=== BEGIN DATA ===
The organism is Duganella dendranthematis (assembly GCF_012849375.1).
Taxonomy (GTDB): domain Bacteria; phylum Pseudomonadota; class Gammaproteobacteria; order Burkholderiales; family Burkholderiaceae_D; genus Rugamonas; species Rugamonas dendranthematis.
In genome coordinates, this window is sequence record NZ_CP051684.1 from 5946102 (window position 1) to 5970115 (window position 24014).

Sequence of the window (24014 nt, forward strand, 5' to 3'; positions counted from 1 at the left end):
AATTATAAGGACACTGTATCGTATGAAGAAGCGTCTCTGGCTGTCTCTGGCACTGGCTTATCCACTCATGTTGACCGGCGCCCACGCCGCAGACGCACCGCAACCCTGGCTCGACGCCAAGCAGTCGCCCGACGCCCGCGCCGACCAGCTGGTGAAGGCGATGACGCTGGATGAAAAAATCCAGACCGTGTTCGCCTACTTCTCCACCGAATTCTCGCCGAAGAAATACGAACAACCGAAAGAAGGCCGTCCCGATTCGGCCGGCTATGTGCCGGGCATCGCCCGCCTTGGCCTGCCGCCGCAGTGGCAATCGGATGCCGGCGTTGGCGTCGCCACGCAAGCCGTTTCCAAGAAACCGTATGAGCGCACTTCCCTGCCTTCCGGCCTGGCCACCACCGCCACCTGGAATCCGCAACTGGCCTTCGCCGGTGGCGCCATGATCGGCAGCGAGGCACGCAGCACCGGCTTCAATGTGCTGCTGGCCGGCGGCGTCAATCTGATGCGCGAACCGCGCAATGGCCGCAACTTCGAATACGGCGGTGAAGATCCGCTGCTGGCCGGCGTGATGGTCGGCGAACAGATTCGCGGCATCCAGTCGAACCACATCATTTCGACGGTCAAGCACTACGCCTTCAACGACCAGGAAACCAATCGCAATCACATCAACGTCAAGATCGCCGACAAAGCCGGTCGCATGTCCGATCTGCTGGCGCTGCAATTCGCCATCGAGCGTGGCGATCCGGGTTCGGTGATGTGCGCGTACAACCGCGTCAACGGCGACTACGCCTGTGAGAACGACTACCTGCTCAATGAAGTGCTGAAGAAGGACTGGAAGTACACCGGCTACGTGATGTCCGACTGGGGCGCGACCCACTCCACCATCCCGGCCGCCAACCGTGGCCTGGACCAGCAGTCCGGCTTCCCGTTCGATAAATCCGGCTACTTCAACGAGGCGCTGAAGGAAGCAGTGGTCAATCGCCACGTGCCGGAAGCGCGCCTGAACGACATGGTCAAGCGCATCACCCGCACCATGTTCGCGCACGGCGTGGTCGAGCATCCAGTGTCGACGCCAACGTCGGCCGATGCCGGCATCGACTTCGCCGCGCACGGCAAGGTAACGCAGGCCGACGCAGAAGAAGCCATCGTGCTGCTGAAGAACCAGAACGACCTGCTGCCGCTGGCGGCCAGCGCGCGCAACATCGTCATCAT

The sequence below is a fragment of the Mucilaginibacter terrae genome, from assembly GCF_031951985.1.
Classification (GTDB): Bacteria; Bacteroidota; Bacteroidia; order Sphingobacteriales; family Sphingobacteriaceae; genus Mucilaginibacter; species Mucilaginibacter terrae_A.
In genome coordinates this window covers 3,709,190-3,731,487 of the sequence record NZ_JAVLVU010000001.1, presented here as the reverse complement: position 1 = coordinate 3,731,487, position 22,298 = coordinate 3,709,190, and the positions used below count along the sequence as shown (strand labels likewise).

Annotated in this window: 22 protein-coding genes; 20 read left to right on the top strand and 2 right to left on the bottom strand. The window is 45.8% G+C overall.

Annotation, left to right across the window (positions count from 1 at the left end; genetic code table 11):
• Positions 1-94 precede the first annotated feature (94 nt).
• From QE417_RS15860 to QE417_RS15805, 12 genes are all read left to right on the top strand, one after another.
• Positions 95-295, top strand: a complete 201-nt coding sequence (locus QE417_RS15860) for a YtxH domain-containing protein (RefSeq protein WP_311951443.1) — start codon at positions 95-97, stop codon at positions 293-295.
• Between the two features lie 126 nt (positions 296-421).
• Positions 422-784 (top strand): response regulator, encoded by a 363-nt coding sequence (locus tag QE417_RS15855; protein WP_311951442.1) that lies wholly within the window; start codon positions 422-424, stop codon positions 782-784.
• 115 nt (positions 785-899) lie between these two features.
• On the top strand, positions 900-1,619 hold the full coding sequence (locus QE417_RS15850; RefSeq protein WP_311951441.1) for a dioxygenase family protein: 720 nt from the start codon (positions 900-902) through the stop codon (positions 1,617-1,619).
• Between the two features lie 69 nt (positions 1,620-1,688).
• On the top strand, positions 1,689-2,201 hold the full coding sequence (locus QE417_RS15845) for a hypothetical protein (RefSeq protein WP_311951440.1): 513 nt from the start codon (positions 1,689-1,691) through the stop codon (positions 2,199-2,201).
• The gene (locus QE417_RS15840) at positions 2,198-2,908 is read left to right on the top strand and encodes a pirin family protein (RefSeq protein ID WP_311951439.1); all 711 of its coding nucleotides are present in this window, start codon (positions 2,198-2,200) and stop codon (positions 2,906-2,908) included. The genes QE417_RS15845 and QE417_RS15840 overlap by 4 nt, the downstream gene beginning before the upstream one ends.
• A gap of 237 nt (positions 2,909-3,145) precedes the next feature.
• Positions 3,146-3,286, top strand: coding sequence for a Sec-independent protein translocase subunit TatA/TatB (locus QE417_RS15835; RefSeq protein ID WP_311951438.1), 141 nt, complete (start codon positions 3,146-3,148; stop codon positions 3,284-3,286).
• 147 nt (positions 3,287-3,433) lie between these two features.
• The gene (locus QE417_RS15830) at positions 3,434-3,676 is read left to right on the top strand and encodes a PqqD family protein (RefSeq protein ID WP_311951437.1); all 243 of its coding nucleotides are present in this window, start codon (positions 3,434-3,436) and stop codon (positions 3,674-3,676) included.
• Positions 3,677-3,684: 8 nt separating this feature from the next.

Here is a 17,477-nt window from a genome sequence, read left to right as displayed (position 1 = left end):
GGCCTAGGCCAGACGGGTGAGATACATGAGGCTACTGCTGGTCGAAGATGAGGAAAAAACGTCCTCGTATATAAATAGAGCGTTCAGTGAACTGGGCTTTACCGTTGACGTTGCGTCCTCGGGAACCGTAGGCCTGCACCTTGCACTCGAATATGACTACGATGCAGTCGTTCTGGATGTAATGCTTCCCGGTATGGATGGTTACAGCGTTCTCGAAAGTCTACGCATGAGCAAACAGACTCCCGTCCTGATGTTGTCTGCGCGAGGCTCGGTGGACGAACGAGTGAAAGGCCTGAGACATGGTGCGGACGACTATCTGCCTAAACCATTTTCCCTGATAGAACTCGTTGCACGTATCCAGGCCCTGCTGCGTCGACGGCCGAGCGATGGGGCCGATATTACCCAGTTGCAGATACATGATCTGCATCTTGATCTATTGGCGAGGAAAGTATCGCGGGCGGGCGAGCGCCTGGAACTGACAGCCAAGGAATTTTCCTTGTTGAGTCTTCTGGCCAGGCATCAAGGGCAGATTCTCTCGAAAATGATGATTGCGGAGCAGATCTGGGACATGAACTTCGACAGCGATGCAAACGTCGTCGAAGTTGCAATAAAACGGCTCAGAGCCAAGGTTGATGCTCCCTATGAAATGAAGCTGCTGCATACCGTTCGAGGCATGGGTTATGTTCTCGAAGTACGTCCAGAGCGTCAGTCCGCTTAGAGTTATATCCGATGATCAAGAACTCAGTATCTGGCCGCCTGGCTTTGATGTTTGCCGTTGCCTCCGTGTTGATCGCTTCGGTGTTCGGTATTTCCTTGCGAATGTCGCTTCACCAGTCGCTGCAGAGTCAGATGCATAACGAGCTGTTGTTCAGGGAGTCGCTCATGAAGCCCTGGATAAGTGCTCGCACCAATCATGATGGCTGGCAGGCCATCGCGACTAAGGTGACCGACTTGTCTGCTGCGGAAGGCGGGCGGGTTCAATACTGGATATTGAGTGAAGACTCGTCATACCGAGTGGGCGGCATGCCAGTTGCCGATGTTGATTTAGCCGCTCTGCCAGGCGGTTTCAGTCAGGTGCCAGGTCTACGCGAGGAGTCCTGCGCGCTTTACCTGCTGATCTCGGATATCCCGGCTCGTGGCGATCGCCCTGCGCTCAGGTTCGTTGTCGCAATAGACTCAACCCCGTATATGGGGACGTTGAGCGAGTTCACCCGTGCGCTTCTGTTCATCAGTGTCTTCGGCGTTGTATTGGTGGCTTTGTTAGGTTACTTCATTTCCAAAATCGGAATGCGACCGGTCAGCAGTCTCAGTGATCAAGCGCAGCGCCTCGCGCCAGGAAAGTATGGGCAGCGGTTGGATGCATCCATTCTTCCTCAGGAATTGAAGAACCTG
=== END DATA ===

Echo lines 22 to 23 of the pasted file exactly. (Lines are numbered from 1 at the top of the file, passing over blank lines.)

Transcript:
• Positions 3,146-3,286, top strand: coding sequence for a Sec-independent protein translocase subunit TatA/TatB (locus QE417_RS15835; RefSeq protein ID WP_311951438.1), 141 nt, complete (start codon positions 3,146-3,148; stop codon positions 3,284-3,286).
• 147 nt (positions 3,287-3,433) lie between these two features.